In order to get a job, students need experience. In order to get experience, they need a job.
Students can often find themselves stuck in this trap. How do they get a job in their field when they do not even know where to start? Christine Routzahn has a simple answer. Come to the Career Center.
UMBC’s Career Center, located on the second floor of the Math/Psychology building, offers several services to students related to professional development. Students can meet with Career Specialists to discuss their options for future internships and research projects, review their resume or simply explore what different paths are open to them.
According to Routzahn, Director of the Career Center, they seek to “empower all students and alumni to create their own success story. We want to meet you where you are. Everything that we do centers around helping students understand what their career options are.”
Kacie Lawrence, the Associate Director of Internships and Employment, stated that what makes the UMBC Career Center unique is that “We do our best to personalize our services . … you get to form a relationship with somebody over the years.”
The Career Center offers drop-in hours from 2-4p.m. every weekday during which students can come in without an appointment and get their resume reviewed or meet one-on-one with a counselor.
“I wish [students] knew how important it is to come in here early-on in their college career,” Lawrence said. When students come in early-on, the Career Center can help them map out their plan for success.
One of the main goals of the Career Center is to connect students with internships. Routzahn advises that internships not only help students decide what they enjoy doing, but that most companies are hiring their full-time employees from their pool of interns.
Over the last year, the Career Center connected students with over 600 employers. They also encourage students to use multiple networks and resources. Routzahn noted that the Career Center “works in unison with faculty” to connect students with internships for which they can receive academic credit.
Routzahn explained that there’s a reason that companies like Amazon come to recruit at UMBC: “UMBC students have a strong reputation out in the work force [and] we value making sure that we get [students] in front of important people and decision makers,” she said. “UMBC students are in high demand.”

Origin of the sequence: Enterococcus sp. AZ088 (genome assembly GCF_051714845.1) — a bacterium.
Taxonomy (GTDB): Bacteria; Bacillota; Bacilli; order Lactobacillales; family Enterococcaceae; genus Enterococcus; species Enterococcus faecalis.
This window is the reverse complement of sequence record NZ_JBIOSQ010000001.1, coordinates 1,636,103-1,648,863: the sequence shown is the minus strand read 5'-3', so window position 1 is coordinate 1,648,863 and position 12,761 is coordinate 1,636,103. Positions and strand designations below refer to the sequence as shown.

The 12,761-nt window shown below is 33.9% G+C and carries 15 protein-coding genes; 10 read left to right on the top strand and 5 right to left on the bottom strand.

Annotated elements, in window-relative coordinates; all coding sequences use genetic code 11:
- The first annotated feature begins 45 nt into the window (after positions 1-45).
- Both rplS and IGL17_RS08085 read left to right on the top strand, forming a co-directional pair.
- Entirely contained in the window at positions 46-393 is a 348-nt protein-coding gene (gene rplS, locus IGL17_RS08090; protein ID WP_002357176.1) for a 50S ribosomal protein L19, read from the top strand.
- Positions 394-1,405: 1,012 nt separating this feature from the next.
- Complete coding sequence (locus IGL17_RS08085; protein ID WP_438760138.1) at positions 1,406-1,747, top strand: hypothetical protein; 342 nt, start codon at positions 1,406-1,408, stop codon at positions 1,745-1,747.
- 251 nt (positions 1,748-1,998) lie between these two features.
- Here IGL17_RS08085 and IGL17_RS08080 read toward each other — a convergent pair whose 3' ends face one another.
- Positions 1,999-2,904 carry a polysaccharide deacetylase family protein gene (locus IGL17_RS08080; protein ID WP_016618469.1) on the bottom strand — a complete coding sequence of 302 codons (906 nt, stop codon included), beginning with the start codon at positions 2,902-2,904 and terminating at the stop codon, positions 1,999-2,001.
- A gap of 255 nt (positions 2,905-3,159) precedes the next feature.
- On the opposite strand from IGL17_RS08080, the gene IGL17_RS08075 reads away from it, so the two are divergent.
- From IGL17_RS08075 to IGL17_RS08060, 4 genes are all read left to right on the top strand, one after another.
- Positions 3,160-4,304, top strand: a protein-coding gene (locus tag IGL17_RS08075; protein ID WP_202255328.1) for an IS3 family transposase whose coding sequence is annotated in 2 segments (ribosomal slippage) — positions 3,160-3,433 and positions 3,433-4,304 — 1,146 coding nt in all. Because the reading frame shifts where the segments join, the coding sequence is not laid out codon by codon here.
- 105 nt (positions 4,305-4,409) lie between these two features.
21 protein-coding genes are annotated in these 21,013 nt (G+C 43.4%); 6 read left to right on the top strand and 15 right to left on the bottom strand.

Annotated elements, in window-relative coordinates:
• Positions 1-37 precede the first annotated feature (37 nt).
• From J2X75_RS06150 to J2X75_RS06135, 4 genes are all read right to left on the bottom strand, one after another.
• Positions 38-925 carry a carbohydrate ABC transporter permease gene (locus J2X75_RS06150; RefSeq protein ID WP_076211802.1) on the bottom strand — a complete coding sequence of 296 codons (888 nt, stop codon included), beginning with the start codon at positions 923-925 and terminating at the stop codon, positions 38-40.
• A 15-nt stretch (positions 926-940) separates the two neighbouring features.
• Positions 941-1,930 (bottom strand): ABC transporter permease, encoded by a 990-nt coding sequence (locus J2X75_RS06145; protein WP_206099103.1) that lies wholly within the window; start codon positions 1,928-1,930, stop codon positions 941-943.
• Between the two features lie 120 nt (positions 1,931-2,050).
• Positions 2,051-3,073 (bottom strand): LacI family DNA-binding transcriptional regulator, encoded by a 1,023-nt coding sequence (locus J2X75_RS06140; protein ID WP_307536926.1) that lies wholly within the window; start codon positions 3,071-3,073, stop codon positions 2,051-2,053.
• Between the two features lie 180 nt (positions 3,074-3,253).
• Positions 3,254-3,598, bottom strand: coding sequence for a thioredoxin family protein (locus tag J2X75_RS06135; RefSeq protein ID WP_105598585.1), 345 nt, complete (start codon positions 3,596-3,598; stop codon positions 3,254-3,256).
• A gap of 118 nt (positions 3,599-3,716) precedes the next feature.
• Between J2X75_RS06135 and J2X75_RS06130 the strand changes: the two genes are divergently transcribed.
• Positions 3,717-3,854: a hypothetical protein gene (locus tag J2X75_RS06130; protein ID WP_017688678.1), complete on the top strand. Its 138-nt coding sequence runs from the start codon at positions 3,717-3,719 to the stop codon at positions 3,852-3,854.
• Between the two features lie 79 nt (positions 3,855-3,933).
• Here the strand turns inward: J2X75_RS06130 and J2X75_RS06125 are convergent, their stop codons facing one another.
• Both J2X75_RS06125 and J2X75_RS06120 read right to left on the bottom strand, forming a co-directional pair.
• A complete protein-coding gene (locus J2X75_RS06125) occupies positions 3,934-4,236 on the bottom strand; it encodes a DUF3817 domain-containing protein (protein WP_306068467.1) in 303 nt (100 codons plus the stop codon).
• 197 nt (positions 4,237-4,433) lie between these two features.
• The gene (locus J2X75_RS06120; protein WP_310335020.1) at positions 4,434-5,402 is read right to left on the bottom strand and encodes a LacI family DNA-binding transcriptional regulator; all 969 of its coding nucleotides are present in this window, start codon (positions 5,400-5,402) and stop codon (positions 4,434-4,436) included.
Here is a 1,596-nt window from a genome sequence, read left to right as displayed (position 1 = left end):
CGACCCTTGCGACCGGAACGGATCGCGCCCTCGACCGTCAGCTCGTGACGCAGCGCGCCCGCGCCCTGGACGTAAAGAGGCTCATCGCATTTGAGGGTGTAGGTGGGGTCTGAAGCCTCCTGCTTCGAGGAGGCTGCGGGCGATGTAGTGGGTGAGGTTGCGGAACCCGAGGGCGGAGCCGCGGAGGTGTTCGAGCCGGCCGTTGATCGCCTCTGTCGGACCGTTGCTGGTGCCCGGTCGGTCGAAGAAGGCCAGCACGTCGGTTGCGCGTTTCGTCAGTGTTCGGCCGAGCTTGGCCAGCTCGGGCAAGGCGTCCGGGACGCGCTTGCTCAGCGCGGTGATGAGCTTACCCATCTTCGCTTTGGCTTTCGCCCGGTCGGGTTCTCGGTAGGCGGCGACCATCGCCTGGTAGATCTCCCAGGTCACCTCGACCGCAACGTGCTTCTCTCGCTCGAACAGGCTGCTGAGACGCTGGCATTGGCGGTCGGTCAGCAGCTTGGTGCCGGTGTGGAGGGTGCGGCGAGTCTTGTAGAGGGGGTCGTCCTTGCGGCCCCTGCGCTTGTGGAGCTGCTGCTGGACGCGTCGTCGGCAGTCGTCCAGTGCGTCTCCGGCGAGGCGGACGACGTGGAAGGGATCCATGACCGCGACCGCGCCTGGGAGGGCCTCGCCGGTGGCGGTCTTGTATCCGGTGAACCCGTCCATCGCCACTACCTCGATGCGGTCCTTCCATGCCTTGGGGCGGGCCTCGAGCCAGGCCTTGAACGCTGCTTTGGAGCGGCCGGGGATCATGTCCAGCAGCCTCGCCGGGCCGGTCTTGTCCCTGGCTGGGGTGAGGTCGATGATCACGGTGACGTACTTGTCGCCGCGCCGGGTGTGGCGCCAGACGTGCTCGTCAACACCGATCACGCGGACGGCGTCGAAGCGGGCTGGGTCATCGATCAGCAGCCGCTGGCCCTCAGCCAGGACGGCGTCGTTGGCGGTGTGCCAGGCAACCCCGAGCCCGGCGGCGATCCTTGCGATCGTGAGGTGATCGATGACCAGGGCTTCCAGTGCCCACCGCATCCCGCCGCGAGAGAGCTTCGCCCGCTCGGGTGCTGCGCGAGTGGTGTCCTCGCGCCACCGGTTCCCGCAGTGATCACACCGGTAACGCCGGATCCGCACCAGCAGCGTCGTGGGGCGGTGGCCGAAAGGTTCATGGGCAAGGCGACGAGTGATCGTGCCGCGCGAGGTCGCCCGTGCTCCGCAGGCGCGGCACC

Ray Fox, a staffing lead for the National Security Agency, has been recruiting UMBC students for several years. Fox’s own three sons graduated from UMBC and he said that the agency keeps coming back because “UMBC produces outstanding students.”
Fox explained that NSA has a “really good partnership with UMBC, people from the agency come to [the campus] almost 20-30 times a year.” He noted that the agency focuses on applicants’ skills and work experience as well as academic background.
Routzahn encourages students to view the calendar of upcoming events on the Career Center website, notably the Fall Career Fair and Internship Fair on Sept. 27. The fair will have over 130 different organizations to recruit students for upcoming summer internship programs.
One unique feature of this career fair is its freshman-friendly component. Employers can designate themselves as freshman-friendly, meaning that they have opportunities available for underclassmen students. According to Routzahn, “There’s a perception that it’s just for juniors and seniors, but career fairs are for everyone.”
The overarching message of the Career Center is that it is never too soon to start considering your future. As Routzahn put it, “This is your time to look.”
Correction: A previous version of this article inaccurately named the event on Sept. 27. It is the Fall Career and Internship Fair.